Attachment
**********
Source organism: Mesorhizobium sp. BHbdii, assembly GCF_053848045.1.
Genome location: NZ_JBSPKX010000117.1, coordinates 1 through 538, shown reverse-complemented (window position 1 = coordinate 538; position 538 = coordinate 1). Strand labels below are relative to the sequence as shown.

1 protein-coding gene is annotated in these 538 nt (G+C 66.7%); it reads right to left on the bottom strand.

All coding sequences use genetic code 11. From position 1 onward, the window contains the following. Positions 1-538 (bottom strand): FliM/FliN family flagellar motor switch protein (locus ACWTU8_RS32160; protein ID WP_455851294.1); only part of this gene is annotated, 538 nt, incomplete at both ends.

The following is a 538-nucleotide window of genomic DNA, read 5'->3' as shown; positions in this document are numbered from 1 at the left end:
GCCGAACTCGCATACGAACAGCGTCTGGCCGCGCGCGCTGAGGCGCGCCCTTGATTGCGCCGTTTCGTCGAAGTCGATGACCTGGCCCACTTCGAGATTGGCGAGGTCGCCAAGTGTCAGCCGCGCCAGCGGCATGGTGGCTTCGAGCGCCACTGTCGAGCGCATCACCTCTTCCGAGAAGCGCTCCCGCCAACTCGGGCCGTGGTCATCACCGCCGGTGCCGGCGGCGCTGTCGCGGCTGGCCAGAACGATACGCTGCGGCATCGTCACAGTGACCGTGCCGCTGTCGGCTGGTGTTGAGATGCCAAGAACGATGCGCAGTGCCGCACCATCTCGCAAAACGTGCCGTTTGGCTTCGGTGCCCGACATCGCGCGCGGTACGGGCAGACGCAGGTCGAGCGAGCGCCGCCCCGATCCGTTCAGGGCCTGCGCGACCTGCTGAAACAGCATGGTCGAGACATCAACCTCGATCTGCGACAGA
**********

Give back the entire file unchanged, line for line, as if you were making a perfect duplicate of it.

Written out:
Source organism: Mesorhizobium sp. BHbdii, assembly GCF_053848045.1.
Genome location: NZ_JBSPKX010000117.1, coordinates 1 through 538, shown reverse-complemented (window position 1 = coordinate 538; position 538 = coordinate 1). Strand labels below are relative to the sequence as shown.

1 protein-coding gene is annotated in these 538 nt (G+C 66.7%); it reads right to left on the bottom strand.

All coding sequences use genetic code 11. From position 1 onward, the window contains the following. Positions 1-538 (bottom strand): FliM/FliN family flagellar motor switch protein (locus ACWTU8_RS32160; protein ID WP_455851294.1); only part of this gene is annotated, 538 nt, incomplete at both ends.

The following is a 538-nucleotide window of genomic DNA, read 5'->3' as shown; positions in this document are numbered from 1 at the left end:
GCCGAACTCGCATACGAACAGCGTCTGGCCGCGCGCGCTGAGGCGCGCCCTTGATTGCGCCGTTTCGTCGAAGTCGATGACCTGGCCCACTTCGAGATTGGCGAGGTCGCCAAGTGTCAGCCGCGCCAGCGGCATGGTGGCTTCGAGCGCCACTGTCGAGCGCATCACCTCTTCCGAGAAGCGCTCCCGCCAACTCGGGCCGTGGTCATCACCGCCGGTGCCGGCGGCGCTGTCGCGGCTGGCCAGAACGATACGCTGCGGCATCGTCACAGTGACCGTGCCGCTGTCGGCTGGTGTTGAGATGCCAAGAACGATGCGCAGTGCCGCACCATCTCGCAAAACGTGCCGTTTGGCTTCGGTGCCCGACATCGCGCGCGGTACGGGCAGACGCAGGTCGAGCGAGCGCCGCCCCGATCCGTTCAGGGCCTGCGCGACCTGCTGAAACAGCATGGTCGAGACATCAACCTCGATCTGCGACAGA